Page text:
5 Simple Ways to Perk up Your Web Site

Is your site following these best practices? If not, your online image may be at risk.

October 1, 2007

As I often emphasize, there’s so much potential for you to generate business through your real estate Web site. Last month I talked about how to increase your site traffic by landing high on search engines’ results pages, which is one good way to get visitors to find you.

But once you succeed at getting prospects to land on your site, are you giving them what they wanted? Or better yet, are you exceeding their expectations? If you want to keep them coming back, the answer to both questions must be yes.

So this month, I’m going back to the basics to talk about five things that all real estate Web sites must do in order to engage visitors, generate leads, and encourage repeat visits. Go down this list and see if your site is following these best practices. If not, it’s time to tune up your Web image!

  1. Target, Target, Target. I’ve said it a thousand times and I’ll say it again: Targeting your Web site to a specific niche market is the most powerful thing you can do to make your site truly effective as a lead generation tool. The vast majority of practitioners make the mistake of using generic Web site formats that try to speak to everyone — which ends up engaging no one. Your site must be able to answer the question: “What’s in it for me?” from the perspective of a specific target market, otherwise your visitors will simply ignore it. Here are some examples:

  2. Make Web Copy “Speak” To Your Prospects. Effective Web copy starts with headlines that grab your visitors’ attention. Without good headlines, chances are slim that the average Web visitor will read anything else on your site. Your headlines need to be crafted in such a way that they reflect the “emotional profile” of your target market. For example, headlines designed for first-time buyers should tap into the excitement and uncertainties that consumers feel before buying their first home. Headlines written for the sophisticated luxury buyer or seller, on the other hand, are much more subtle and refined — often appealing to the ego of this particular market segment. Also, the body of your Web copy should create a one-on-one conversation between you and your visitor. They should feel that you are speaking with them as if you are sitting right next to each other. In my experience it seems that most agent Web sites are written in either first person (“I” and “me”) or third person (about you, as if you were a celebrity). If you really want to connect with your visitors, have your copy written in second person, where there are lots of “you”, “your”, “yours.” This may seem like a minor point; but from the perspective of your Web visitors it makes all the difference in the world.
  3. Be Friendly to the Internet-Empowered Consumer. Online prospects want to keep their identity private, yet access abundant information for their home search. If you’re not careful, your site could end up driving these visitors away. Here are some standards of Web design to help make sure your Web visitors feel welcome.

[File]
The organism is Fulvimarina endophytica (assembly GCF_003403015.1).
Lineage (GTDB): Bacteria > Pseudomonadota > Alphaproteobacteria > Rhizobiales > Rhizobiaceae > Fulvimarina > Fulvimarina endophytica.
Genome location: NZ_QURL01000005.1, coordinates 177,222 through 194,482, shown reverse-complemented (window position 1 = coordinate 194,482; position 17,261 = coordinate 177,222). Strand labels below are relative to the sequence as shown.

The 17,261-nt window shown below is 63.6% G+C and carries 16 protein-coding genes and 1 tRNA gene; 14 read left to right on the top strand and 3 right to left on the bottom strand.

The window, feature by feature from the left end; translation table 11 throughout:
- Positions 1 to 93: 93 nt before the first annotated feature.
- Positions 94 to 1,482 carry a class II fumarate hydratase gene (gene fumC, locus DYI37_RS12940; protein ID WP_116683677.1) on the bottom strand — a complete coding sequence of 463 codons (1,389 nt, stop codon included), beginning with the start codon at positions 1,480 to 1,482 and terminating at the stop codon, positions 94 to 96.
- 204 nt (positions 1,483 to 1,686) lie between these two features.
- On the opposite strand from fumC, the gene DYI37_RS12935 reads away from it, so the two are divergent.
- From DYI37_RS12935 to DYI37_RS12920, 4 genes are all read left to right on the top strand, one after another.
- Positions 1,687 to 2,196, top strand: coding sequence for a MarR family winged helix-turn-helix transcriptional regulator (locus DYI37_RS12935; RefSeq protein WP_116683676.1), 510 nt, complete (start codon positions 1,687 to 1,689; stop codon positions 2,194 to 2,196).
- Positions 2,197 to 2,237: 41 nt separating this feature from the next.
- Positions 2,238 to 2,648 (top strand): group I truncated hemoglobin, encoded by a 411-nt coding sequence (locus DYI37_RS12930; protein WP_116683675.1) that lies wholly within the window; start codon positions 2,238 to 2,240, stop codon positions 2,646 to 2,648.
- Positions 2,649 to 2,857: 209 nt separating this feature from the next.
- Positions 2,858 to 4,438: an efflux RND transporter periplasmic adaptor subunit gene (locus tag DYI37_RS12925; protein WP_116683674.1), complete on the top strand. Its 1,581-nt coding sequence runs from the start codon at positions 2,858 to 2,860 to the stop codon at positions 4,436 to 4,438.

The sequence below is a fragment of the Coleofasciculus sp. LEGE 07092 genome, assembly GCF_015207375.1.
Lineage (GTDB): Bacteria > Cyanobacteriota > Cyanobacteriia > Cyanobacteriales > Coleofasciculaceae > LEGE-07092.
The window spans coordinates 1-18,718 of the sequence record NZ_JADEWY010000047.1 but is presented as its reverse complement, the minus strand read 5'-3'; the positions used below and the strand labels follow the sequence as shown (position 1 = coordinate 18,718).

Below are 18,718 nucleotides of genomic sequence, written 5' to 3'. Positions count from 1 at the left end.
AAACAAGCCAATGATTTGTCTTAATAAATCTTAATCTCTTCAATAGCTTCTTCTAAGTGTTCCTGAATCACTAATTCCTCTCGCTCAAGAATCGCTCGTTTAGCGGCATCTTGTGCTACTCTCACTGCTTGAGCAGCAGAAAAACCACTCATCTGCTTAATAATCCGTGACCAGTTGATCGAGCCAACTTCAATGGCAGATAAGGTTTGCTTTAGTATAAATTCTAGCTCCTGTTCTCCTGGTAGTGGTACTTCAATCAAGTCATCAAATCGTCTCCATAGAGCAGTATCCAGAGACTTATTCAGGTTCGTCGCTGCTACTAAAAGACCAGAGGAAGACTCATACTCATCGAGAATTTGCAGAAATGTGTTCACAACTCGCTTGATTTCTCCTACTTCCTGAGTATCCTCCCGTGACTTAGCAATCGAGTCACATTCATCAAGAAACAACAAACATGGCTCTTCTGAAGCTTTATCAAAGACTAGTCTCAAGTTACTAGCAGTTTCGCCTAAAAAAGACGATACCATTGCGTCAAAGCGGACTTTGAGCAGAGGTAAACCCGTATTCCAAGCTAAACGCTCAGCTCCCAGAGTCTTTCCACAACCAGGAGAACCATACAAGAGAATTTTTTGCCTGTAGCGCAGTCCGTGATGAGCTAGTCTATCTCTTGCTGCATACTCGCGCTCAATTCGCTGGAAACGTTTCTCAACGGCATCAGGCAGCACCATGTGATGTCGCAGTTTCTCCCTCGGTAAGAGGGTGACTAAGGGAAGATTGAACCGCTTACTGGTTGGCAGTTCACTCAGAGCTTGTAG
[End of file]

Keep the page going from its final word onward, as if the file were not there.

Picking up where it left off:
• Have a privacy policy. Make your visitors know if or how you will use their information. Create a policy and then post it prominently on your site. Here’s an example.
    • Don’t require visitors to say who they are. Consumers use the Internet because it affords them a sense of anonymity, so let them browse listings freely. If you have forms on your site, make sure that visitors know that they’re not required to fill everything out. If you insist that they enter their contact information, you will likely drive many of them away. Human nature is really interesting. Tell people they have to do something and you will find a load of resistance. Reassure them they don’t, and they probably will give their information just like your friendly approach.
    • Provide instant feedback. When a visitor completes a form, have your site instantly show a confirmation or “Thank You” page. This adds to the perception that you “heard” the visitor’s request, making that person feel more connected. Your site can also fire off a confirmation e-mail, as well.
  4. Keep Your Site Navigation Simple. Don’t confuse your visitors. There’s lots of real estate information out there, so do them a service by presenting the best of the best, and presenting it in a way that they can easily browse. Too many real estate home pages are offering way too many options. At most, you want your site’s main navigation menu to offer no more than seven choices. Within each of these main menu options you can have submenus, but don’t go overboard with those either. Also, avoid having your visitors work too hard to find what they want. Ideally, all your content should be within three clicks reach from the home page.
  5. Maintain a Consistent, Visitor-Friendly Design. Make sure the look and feel of your Web design is consistent throughout the site. It should also be appropriate for your target market. For example, less sophisticated target markets — first-time buyers, for example — can have a more light-hearted design approach. More sophisticated ones — such as luxury buyers and investors — require a more refined and stylish look. Ideally, have your site located to show up in the center of the browser window, designed to fit (without horizontal scrolling) for monitors set at 1024 x 768 pixel resolution or greater. Lastly, make sure your Web designer has your site conform to W3C standards and use appropriate Cascading Style Sheets (CSS) to control the look and feel of your site. (Don’t worry if you didn’t quite understand that last sentence, just make sure your Web designer does!)

Michael Russer, a.k.a. Mr. Internet®, is CEO of Russer Communications. He is a leading speaker and author in the real estate industry and has been writing about Internet marketing and virtual outsourcing since the dawn of the commercial Internet.